Carlyle Thayer, a Vietnam specialist at the Australian Defence Force Academy, wrote that “Secretary Panetta must be at pains to ensure that any form of stepped-up defence co-operation is not construed by Vietnamese Party conservatives as an attempt to enlist Vietnam into an anti-China containment policy.”

All is not mutual suspicion however. Throughout recent years Vietnam and China have excelled at trade. China is Vietnam’s largest trading partner. Last year their two-way trade stood at $36 billion, while trade between America and Vietnam was $22 billion. Their two-way trade however is a bit more one-way than the Vietnamese would like. Their trade deficit already stands at $1.85 billion for the first two months of 2012, according to Vietnam’s General Statistics Office.

This doesn’t even take into account for the huge black-market border trade at places like Mong Cai, in the north of the country, or Lang Son, which is known, among other things, for its large sex-toy market (dildos being technically illegal in Vietnam).

Jonathan Pincus, an economist at Harvard, reckons part of the problem comes down to the export industry itself. Vietnam must import the raw materials for many of things it makes for export from China. Leather for shoes, fabric for the huge garment industry, and so on. Possibly the state-owned companies should focus on this and not, say, utterly unrelated industries. (To be fair, in the face of their huge financial losses, the government has tried to wean the SOEs from their penchant for excessive diversifying).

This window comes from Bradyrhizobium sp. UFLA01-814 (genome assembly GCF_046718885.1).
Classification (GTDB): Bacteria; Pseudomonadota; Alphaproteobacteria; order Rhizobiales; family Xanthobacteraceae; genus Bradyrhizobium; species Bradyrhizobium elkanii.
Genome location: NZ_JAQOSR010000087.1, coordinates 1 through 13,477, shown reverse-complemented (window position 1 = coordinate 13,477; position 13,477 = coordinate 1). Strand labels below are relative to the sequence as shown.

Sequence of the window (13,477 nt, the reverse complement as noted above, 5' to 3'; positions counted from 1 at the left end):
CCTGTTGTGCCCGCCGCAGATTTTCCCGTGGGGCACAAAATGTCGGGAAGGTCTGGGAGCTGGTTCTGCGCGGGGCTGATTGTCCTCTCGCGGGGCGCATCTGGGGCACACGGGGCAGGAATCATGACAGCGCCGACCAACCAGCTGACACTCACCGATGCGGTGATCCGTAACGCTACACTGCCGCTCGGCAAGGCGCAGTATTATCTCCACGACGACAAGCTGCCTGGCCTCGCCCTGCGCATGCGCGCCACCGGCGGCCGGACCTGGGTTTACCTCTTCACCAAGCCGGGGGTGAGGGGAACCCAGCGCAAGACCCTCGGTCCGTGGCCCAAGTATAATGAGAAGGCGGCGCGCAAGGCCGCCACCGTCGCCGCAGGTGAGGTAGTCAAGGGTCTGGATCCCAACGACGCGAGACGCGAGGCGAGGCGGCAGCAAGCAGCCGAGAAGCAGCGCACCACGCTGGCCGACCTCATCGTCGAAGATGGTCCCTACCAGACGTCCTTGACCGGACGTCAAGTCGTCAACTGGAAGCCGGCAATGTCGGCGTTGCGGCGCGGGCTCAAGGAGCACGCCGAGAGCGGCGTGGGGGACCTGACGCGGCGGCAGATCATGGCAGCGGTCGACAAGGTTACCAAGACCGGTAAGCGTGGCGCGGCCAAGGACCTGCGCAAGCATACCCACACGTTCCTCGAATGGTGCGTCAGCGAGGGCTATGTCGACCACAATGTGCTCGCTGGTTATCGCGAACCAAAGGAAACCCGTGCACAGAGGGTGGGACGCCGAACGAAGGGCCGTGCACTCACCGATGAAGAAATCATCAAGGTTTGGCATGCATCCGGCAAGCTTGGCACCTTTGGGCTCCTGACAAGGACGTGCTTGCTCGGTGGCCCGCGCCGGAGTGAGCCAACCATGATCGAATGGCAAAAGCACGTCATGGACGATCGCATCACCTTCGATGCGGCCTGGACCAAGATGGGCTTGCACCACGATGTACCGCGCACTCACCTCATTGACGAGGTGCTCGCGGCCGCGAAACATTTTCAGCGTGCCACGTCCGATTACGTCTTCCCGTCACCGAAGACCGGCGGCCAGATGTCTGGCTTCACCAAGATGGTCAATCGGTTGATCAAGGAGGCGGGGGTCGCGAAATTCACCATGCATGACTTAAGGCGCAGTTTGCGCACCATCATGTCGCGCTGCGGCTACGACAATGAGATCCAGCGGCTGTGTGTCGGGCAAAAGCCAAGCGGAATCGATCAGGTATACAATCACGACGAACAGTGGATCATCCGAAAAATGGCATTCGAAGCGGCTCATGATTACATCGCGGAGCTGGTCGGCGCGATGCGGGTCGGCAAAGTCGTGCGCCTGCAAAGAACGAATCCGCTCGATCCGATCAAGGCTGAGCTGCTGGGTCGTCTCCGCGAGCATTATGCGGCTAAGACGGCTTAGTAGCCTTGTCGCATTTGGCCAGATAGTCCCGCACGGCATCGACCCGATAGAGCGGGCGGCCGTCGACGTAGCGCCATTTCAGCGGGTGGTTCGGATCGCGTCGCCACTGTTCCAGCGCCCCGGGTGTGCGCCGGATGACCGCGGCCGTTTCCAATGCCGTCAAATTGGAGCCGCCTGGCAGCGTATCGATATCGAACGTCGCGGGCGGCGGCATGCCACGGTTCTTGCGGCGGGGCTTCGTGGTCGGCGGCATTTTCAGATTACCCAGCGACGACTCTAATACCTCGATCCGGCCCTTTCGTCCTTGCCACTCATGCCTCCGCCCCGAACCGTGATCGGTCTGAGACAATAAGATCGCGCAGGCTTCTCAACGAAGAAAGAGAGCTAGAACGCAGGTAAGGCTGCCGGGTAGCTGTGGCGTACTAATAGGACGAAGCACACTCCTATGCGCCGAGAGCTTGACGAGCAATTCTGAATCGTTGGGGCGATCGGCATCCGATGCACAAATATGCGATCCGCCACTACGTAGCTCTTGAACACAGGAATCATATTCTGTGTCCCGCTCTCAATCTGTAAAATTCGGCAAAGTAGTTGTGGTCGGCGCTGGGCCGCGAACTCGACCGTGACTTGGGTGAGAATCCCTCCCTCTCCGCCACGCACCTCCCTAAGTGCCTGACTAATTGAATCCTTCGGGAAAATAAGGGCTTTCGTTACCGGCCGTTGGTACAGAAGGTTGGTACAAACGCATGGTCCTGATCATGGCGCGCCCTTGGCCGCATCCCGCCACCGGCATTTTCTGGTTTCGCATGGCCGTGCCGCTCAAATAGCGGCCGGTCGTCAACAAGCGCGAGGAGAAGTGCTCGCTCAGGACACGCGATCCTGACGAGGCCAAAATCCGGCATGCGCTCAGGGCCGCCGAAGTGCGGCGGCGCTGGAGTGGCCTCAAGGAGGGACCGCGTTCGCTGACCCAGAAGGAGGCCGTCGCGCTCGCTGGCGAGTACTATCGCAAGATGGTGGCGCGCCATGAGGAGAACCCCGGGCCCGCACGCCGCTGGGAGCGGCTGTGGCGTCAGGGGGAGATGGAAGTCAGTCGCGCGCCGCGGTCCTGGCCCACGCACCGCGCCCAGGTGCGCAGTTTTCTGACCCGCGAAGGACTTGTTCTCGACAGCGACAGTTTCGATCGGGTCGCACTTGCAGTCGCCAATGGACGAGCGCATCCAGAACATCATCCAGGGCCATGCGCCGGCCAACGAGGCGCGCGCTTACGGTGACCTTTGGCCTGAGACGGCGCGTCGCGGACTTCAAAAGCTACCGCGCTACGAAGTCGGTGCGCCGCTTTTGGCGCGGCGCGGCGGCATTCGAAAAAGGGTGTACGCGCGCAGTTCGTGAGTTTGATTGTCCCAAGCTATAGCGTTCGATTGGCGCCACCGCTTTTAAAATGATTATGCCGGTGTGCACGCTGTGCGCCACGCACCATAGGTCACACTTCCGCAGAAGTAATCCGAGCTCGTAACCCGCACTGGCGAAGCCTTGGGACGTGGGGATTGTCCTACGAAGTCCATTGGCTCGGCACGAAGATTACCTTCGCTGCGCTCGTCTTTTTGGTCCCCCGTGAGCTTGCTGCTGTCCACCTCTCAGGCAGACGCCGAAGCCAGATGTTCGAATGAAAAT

Le Dang Doanh, a Vietnamese economist, sounded frustrated when speaking at a conference more than a year ago. Vietnam, he said, “exports coal and then imports power. It exports rubber and then imports car tyres. As for the garment industry, if China were to stop supplying materials, the industry would face big difficulties.”

It is the spectre of dependency that has many of Vietnam’s leaders feeling cagey; no one wants to be reliant on China. In fact, it was the fear of becoming a captive market that fuelled protests against the development of bauxite mines in 2009 and 2010. The mines, which were to be run by Chinese companies, attracted huge criticism from a number of areas. Environmental concerns were paramount. But so was the fear Vietnam would be stuck exporting its relatively cheap alumina yield to China. “Containing” China is a crowd-pleasing goal in some quarters, but containing the trade imbalance might prove to be the more popular achievement.

The Economist

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Posted in: Corruption, Politics